There is a lot in the cables that looks at how difficult many foreign leaders are to deal with, whether it is the American ambassador to France's description of President Sarkozy's work habits, to the concerns that many of the diplomats in Russia had about whether or not President Putin is as fully engaged in day-to-day events as he should be, or where some of his money may be hidden.
In fact, one of the themes that runs all through the documents is an American effort to try to describe where world leaders hide their money. And there is a case - there's one case of a very senior Afghan official who is caught going through an airport with $52 million in cash - or so the WikiLeaks document indicates, or the State Department cable indicates. Now I'm not quite sure how you get $52 million into the overhead on an airplane, but it sounds to me like that would be quite difficult.
There's a real sense, a day-to-day sense of how threatening the world seems to many in the State Department, and there are a couple of examples in this archive of a daily sort of threat assessment where you see concerns about terrorist plots in the making. And it's a reminder to you of the degree to which American diplomacy not only changed after 9/11, but has changed even nearly a decade after 9/11, that it has focused us much less on sort of grand strategic relationships and much more on hunting down terror groups or debating whether or not counterinsurgencies can be effective.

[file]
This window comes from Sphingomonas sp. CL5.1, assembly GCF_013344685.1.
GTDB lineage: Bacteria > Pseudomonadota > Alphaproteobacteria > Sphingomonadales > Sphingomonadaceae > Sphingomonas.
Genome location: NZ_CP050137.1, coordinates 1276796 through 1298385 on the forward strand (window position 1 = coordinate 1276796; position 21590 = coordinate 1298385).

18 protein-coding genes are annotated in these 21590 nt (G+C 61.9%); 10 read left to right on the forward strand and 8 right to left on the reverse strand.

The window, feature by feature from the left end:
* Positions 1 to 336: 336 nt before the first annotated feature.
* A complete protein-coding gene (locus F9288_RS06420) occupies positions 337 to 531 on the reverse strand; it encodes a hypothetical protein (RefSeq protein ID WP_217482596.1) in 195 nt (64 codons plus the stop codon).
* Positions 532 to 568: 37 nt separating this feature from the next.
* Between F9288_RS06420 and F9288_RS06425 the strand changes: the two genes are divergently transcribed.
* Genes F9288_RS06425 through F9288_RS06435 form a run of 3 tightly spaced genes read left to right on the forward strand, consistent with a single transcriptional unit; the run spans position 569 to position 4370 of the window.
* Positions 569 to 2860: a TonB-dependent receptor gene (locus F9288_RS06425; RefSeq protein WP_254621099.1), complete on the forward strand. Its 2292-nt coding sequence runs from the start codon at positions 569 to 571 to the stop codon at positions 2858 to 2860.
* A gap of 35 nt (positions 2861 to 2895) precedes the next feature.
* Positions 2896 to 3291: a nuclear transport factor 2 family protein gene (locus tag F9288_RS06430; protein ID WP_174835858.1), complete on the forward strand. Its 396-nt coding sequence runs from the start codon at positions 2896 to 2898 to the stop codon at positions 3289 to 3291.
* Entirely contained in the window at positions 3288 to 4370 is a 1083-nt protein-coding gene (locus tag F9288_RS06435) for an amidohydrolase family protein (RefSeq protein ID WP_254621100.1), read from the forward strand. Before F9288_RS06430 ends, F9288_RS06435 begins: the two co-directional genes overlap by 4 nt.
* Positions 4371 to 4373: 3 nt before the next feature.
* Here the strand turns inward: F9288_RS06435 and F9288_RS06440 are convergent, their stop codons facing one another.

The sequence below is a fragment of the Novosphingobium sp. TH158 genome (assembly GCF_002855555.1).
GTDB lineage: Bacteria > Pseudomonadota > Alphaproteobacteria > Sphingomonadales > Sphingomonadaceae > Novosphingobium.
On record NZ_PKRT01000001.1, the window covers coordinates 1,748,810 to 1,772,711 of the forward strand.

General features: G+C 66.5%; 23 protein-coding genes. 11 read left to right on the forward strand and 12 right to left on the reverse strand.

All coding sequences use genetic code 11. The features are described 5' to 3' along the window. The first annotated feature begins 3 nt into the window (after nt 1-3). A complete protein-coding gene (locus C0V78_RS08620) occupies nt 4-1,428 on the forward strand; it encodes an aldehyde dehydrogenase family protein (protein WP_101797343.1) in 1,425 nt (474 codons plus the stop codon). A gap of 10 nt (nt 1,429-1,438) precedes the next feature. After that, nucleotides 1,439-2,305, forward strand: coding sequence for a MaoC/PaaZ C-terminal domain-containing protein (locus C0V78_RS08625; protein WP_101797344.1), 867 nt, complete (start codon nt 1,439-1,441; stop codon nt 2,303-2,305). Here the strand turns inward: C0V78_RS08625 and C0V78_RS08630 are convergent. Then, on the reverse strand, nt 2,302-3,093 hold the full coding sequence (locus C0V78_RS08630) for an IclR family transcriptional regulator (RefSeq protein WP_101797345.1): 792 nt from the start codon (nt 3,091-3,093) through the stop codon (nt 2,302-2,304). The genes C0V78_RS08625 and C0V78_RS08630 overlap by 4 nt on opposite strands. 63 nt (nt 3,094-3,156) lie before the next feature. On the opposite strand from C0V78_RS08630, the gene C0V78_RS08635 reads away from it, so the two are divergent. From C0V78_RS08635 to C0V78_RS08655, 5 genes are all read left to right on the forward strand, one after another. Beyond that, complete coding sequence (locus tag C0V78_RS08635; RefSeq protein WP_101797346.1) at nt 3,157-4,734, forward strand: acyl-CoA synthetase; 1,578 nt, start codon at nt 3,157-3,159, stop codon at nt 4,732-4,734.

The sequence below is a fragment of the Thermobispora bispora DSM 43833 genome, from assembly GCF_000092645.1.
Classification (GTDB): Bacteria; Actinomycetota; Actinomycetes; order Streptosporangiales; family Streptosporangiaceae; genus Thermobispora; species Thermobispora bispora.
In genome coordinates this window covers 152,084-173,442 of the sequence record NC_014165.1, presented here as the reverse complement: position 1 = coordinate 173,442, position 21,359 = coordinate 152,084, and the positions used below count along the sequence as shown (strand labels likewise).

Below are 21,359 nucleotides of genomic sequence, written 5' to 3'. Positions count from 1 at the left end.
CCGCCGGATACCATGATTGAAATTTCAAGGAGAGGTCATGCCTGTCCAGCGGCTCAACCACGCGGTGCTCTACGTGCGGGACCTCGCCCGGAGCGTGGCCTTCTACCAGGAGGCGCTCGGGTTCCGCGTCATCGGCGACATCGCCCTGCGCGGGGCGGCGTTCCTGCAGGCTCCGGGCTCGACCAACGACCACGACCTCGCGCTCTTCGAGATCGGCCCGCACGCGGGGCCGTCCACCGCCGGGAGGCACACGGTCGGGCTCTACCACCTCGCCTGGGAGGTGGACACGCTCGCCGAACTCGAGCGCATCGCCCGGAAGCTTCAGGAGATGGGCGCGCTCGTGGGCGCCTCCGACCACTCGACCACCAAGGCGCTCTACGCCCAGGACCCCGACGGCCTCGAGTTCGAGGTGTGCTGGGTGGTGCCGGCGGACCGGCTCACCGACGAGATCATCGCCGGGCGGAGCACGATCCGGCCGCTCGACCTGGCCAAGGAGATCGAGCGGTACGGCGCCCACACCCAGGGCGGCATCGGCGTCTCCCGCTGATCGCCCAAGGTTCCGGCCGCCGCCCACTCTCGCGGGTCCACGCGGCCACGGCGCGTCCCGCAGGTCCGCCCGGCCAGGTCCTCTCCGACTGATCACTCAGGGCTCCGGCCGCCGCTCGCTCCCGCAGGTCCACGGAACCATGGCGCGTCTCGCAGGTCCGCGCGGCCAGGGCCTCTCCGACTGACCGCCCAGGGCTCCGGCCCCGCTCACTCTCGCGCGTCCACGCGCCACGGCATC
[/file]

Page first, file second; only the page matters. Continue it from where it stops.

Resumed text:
What worries me the most coming out of these is not only what's in the documents, but what's not in the documents. You know, anybody who goes to China on a regular basis I think sees the degree to which the Chinese are challenging us - not only economically, but technologically. I spent this weekend on a Chinese bullet train that was full of middle-class Chinese just going home after a long weekend in Beijing. And this network of bullet trains has built up in just a few years, while we're still debating whether or not Amtrak can improve the speed of the Acela by 2040.
And you do wonder from reading these documents whether or not we have so preoccupied American national security policy with the concerns about terrorism that the long-term issues of American competitiveness have really not gotten the attention in the past 10 years or so that they need.
GROSS: David Sanger, thank you so much for talking with us.
Mr. SANGER: Thank you, Terry.
GROSS: David Sanger is chief Washington correspondent for The New York Times, and has been reporting on the diplomatic cables leaked by WikiLeaks. Sanger is the author of "The Inheritance: The World Obama Confronts and the Challenges to American Power."